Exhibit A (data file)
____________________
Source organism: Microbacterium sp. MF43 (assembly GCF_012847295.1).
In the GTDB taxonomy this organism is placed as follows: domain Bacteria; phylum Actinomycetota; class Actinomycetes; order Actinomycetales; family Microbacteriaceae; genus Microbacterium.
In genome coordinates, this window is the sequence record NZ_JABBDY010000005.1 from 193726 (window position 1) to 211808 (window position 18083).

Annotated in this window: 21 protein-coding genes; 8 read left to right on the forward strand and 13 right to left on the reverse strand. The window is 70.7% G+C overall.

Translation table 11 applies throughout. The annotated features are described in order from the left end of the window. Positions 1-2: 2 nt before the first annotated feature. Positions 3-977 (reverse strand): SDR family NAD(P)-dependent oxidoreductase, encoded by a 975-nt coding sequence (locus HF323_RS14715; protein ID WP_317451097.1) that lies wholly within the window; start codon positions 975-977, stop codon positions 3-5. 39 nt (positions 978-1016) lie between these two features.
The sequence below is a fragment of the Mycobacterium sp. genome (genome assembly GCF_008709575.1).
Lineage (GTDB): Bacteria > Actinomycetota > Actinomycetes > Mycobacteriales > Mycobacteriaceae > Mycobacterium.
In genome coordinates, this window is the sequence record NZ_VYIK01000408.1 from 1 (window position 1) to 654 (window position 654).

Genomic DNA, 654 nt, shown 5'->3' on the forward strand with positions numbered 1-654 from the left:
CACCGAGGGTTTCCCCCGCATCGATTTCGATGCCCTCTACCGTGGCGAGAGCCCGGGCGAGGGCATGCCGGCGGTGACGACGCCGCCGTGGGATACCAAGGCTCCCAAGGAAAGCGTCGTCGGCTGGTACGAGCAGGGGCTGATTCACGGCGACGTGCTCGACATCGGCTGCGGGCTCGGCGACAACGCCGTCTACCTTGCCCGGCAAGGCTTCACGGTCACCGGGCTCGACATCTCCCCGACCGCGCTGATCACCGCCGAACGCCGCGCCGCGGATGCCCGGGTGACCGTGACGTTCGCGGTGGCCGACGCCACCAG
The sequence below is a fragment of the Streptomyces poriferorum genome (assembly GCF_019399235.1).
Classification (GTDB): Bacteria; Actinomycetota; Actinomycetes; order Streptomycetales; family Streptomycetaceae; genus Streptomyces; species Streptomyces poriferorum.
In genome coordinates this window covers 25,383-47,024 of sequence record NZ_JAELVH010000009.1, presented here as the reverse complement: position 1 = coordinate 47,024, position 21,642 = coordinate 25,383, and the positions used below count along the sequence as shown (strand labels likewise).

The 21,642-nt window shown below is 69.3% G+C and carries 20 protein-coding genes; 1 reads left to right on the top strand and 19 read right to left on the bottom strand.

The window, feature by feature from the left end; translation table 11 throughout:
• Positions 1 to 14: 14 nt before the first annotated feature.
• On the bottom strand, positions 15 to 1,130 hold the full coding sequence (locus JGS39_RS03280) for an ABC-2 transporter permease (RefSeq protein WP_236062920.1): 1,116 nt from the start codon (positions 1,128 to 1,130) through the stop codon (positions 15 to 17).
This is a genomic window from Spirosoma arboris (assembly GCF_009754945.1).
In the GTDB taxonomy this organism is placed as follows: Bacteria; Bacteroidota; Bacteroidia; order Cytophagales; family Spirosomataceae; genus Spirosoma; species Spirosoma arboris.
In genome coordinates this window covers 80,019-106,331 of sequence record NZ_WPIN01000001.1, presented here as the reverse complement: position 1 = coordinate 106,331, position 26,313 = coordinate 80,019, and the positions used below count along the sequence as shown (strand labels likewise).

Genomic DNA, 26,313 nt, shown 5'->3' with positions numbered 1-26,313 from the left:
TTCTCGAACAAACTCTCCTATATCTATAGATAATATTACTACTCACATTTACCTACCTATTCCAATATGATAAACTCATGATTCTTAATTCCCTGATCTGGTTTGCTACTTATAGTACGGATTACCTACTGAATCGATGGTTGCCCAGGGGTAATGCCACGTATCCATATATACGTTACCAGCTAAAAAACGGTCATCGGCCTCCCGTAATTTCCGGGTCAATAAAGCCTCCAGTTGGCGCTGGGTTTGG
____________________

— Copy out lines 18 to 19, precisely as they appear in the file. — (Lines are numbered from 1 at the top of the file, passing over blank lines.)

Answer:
This is a genomic window from Spirosoma arboris (assembly GCF_009754945.1).
In the GTDB taxonomy this organism is placed as follows: Bacteria; Bacteroidota; Bacteroidia; order Cytophagales; family Spirosomataceae; genus Spirosoma; species Spirosoma arboris.